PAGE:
Alan D. Romberg has published a new essay, “After the Taiwan Elections,
Planning for the Future,” which appears in the current issue of China
With a stronger than expected victory over the Democratic
Progressive Party’s Tsai Ing-wen but a reduced majority in the Legislative
Yuan, President Ma Ying-jeou is beginning to turn to his second term starting
in May 2012. Following her defeat, Tsai resigned as DPP chair, and the
party began to reflect on the reasons for its loss, especially with regard to
cross-Strait policy, while at the same time pledging a more robust opposition
to the government. Meanwhile, the election results reassured the Mainland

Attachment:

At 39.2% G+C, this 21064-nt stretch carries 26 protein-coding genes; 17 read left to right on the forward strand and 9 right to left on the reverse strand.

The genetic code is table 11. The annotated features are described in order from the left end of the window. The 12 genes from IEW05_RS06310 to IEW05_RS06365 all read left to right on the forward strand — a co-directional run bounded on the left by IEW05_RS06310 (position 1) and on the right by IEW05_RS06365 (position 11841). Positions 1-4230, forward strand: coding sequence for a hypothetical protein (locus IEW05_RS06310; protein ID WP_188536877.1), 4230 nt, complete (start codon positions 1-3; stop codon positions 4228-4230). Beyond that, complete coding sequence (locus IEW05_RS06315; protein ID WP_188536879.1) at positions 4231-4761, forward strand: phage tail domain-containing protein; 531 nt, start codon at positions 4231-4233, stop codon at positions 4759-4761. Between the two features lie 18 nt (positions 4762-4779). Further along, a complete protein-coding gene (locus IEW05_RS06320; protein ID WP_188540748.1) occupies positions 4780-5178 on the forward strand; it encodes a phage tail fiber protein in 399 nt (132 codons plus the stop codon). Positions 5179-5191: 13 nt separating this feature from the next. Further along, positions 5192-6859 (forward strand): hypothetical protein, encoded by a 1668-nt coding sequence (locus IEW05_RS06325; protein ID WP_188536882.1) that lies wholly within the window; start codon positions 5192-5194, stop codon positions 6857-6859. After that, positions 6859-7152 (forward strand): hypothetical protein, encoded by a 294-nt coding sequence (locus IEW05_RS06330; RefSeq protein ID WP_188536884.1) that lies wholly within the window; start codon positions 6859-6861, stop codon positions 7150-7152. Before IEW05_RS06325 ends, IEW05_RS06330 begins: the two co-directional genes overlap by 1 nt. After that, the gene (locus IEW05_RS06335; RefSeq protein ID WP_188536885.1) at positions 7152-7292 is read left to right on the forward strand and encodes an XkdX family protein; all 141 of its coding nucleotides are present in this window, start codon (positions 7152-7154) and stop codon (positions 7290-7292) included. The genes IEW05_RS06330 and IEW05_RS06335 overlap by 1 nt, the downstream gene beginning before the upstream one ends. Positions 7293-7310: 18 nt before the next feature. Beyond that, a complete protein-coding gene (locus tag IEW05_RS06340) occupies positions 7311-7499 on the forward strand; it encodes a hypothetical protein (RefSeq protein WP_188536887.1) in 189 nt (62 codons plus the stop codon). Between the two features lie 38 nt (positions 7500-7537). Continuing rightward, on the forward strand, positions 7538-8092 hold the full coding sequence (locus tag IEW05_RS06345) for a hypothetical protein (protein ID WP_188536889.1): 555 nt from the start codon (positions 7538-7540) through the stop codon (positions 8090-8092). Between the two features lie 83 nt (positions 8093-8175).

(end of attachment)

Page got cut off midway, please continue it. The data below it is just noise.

and the United States that cross-Strait relations would not face any sudden
shocks, although both Beijing and Washington will need to consider their
positions in the triangular relationship when thinking about the future.
This essay focuses on the aftermath of and reactions to the election, both in
Taiwan and the Mainland, including the challenges facing the second Ma administration,
what new policies, if any, the DPP will adopt after its defeat, and the
prospects for continued progress in cross-Strait relations.